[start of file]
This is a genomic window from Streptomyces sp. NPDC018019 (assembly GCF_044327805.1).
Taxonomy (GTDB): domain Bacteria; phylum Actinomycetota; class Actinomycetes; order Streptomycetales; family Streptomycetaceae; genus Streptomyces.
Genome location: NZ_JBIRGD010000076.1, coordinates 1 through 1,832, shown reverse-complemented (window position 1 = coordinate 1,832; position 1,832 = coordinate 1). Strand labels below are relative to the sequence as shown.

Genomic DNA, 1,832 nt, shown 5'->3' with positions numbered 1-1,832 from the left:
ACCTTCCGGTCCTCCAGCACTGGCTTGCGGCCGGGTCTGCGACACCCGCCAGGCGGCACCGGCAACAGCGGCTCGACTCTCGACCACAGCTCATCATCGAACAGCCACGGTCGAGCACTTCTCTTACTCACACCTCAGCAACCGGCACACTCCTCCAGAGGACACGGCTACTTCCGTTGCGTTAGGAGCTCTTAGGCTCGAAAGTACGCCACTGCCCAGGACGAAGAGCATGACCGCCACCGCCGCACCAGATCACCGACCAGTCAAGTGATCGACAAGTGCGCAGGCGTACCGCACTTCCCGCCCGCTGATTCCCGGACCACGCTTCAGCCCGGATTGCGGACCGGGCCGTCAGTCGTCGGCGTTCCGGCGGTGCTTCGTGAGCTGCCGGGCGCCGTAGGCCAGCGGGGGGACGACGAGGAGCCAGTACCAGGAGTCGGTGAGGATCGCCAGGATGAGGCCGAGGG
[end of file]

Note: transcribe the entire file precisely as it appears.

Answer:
This is a genomic window from Streptomyces sp. NPDC018019 (assembly GCF_044327805.1).
Taxonomy (GTDB): domain Bacteria; phylum Actinomycetota; class Actinomycetes; order Streptomycetales; family Streptomycetaceae; genus Streptomyces.
Genome location: NZ_JBIRGD010000076.1, coordinates 1 through 1,832, shown reverse-complemented (window position 1 = coordinate 1,832; position 1,832 = coordinate 1). Strand labels below are relative to the sequence as shown.

Genomic DNA, 1,832 nt, shown 5'->3' with positions numbered 1-1,832 from the left:
ACCTTCCGGTCCTCCAGCACTGGCTTGCGGCCGGGTCTGCGACACCCGCCAGGCGGCACCGGCAACAGCGGCTCGACTCTCGACCACAGCTCATCATCGAACAGCCACGGTCGAGCACTTCTCTTACTCACACCTCAGCAACCGGCACACTCCTCCAGAGGACACGGCTACTTCCGTTGCGTTAGGAGCTCTTAGGCTCGAAAGTACGCCACTGCCCAGGACGAAGAGCATGACCGCCACCGCCGCACCAGATCACCGACCAGTCAAGTGATCGACAAGTGCGCAGGCGTACCGCACTTCCCGCCCGCTGATTCCCGGACCACGCTTCAGCCCGGATTGCGGACCGGGCCGTCAGTCGTCGGCGTTCCGGCGGTGCTTCGTGAGCTGCCGGGCGCCGTAGGCCAGCGGGGGGACGACGAGGAGCCAGTACCAGGAGTCGGTGAGGATCGCCAGGATGAGGCCGAGGG